In the second part of our exclusive three-part series, former LEGO risk manager and current principal consultant at AKTUS, Hans Læssøe, and principal consultant at Risk Insight Consulting, Gareth Byatt, tell us why disruption is old news

Disruption is an oft-used ‘word of the day’ in business, but much of what is happening has already occurred before; albeit in a different and slower way, but similar patterns have occurred before.

Think about these examples:

  • The Romans disrupted government by introducing bureaucracy
  • Gutenberg disrupted publishing by inventing printing (“What? We allow the masses to read? Surely that will lead to problems!”)
  • Ford disrupted personal travel and industry with the assembly line
  • The early telecoms companies disrupted the whole medium of communication
  • IKEA disrupted the furniture industry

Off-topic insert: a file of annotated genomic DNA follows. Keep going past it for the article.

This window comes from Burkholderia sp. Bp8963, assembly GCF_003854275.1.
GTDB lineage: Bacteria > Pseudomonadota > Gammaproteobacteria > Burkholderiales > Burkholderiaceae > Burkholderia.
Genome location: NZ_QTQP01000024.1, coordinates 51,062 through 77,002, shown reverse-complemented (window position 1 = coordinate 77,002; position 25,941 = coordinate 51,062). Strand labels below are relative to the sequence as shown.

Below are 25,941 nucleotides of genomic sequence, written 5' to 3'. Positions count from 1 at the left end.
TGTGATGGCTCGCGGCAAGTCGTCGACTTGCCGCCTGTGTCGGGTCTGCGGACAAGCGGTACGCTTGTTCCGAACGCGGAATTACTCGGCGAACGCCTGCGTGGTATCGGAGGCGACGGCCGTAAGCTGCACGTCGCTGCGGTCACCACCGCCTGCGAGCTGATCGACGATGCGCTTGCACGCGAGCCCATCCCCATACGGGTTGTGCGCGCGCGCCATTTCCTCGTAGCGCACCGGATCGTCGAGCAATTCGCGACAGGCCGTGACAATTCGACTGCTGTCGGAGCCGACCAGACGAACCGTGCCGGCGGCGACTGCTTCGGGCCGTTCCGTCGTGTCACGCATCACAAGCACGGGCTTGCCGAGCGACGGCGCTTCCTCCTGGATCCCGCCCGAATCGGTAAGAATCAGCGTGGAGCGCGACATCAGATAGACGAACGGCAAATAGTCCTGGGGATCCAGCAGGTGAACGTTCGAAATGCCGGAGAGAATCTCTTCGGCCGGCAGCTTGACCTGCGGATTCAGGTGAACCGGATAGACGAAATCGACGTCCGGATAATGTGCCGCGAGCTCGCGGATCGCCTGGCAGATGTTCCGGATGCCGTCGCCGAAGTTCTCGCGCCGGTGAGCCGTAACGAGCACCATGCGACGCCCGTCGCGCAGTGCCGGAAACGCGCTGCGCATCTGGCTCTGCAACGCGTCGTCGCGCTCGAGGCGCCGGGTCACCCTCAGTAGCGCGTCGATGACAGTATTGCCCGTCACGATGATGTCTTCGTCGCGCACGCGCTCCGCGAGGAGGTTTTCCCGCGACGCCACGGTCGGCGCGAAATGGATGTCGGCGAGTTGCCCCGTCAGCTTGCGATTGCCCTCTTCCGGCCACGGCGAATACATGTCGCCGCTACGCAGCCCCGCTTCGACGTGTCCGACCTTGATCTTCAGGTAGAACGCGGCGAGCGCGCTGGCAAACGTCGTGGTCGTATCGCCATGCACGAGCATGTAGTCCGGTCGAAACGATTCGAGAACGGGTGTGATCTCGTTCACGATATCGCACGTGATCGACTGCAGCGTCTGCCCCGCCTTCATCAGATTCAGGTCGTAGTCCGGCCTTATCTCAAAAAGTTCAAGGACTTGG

• Apple disrupted the mobile phone and music industry
  • Airbnb is disrupting the hotel industry
  • Crypto currencies are disrupting parts of the finance industry

The world has always seen significant change through the ages but now we now call it ‘disruption’. There is a reason the current industrial changes are called the fourth industrial revolution – and that is just within industry and commerce.

The key thing about today’s fourth industrial revolution is that disruption is occurring more frequently, faster and has a more immediate effect than it has in the past. Much of this is due to the inter-connected nature of how we all live and work (and benefit from). Some say that in 2017, more data will have been created than what mankind managed to create in the previous 5,000 years. More than half of the scientists and researchers in the history of mankind are alive and working today (some believe the figure is as high as 90%).

Currently, most disruption in business is based on the digitisation of actions, processes and services, which also enables a sharing economy where ownership is not a prerequisite for use.

Few saw the increased automation of the factory floor as anything but sound efficiency gains. Today, automation is moving into the offices and affects business strategies – and now everyone sees potential burning platforms.


In our final part next week, we find out why prosperous times lay ahead for risk managers and how to drive them